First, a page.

What Goes in an Access Licence?

Tuesday, 31st July 2018 | by: Justin Burns

Licenses covering access over adjoining owners’ properties, whether they be for a scaffold, hoarding or crane over sail will include a number of common clauses relating to the principle of access with further clauses specific to the purpose of the access.

A typical Licence should contain clauses relating to the following:

The duration of access – Access will always be for a fixed period and this needs to be clearly defined; usually in weeks.

Access times – these would normally be in accordance with Local Authority regulations but as access is by agreement they may be shortened at the request of the adjoining owner.

Consideration – if a consideration has been agreed this should be confirmed together with any penalties for extending the access beyond the agreed duration.

Indemnities – the building owner will generally indemnify the adjoining owner against injury or loss of life to any person or damage to property caused by, or in consequence of, the erection of the scaffolding.

Compliance – with all statutory requirements.

Neighbouring premises – maintaining access to/from if appropriate.

Protection – of paving, surfaces of roofs, roof lights etc.

Damage – an obligation to make good any damage within a reasonable time period. The condition of adjacent areas would be recorded prior to access commencing and that document referred back to should damage be suspected.

Breaches – the procedures to follow if there is a breach of the License terms.

Possession – whether exclusive possession is granted or otherwise.

Professional fees – a building owner would normally be asked to provide an undertaking that they will cover the reasonable legal and professional fees of the adjoining owner (whether or not a Licence is ultimately agreed).

Assignment – if it is anticipated that either party is to divest of their interest in the property during the licence term.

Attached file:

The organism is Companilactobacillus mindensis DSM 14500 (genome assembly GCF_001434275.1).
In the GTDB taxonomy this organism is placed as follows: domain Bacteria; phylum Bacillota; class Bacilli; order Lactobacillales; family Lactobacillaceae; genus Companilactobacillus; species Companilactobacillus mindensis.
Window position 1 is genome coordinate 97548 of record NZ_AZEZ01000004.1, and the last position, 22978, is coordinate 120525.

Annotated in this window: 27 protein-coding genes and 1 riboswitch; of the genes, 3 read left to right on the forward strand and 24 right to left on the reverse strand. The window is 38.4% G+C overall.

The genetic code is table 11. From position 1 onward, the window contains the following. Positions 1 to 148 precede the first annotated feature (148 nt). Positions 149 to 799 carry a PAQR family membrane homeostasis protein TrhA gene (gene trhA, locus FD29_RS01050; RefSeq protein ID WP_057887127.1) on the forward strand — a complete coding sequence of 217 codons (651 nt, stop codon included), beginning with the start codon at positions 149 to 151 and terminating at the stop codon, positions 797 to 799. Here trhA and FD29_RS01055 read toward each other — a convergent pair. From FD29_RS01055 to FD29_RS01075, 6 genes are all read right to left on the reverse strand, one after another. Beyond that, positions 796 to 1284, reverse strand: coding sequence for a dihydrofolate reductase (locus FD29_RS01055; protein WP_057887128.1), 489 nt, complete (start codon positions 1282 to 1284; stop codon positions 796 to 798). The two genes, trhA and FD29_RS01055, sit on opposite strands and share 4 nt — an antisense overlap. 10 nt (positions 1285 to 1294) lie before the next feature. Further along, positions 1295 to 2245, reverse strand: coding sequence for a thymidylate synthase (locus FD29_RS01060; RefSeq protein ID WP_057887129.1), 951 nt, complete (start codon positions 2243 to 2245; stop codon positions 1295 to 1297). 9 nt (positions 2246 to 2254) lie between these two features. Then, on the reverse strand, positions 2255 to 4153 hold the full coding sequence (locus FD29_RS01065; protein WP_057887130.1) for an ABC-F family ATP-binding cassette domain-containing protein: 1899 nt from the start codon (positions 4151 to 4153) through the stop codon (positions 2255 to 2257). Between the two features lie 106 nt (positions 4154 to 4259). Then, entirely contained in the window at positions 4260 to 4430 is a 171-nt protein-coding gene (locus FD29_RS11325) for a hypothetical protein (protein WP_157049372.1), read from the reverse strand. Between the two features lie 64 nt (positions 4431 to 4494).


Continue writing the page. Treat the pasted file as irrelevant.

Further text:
Governing Law and Jurisdiction – usually England and Wales.


If the access required is to erect a scaffolding the following addition clauses will be required:

The Scope – should be defined by way of a plan and section.

Compliance – that the scaffold will be erected by trained and licensed scaffolders and maintained in accordance with BS12811

Nuisance – it would be normal for the building owner to take reasonable measures such as encapsulating the scaffolding with Monarflex sheeting to control the spread of dust and debris and fitting acoustic sheeting to mitigate noise disturbance.

Security – depending upon proximity to the adjoining owner’s premises this might include a requirement to lock away ladders or fit an alarm.

Health & Safety – if the scaffold is over a pedestrian access some lighting will be required and possibly luminous foam sleeves to the uprights.

Cleaning Down – at the end of the access period to include gutters, drains, windows etc. as appropriate.


If the access required is to oversail a crane the following clauses will be required:

Restrictions – oversailing would generally be restricted to times when the crane was transporting loads

The scope – the extent of the jib and the clearance over adjoining structures by way of a plan and section

Compliance – with method statements and the manufacturer’s instructions together with a requirement to keep equipment in a good working order.

If you require advice regarding access for scaffolding, a hoarding or to oversail a crane you are welcome to contact us for some advice on 020 7183 2578 or by email.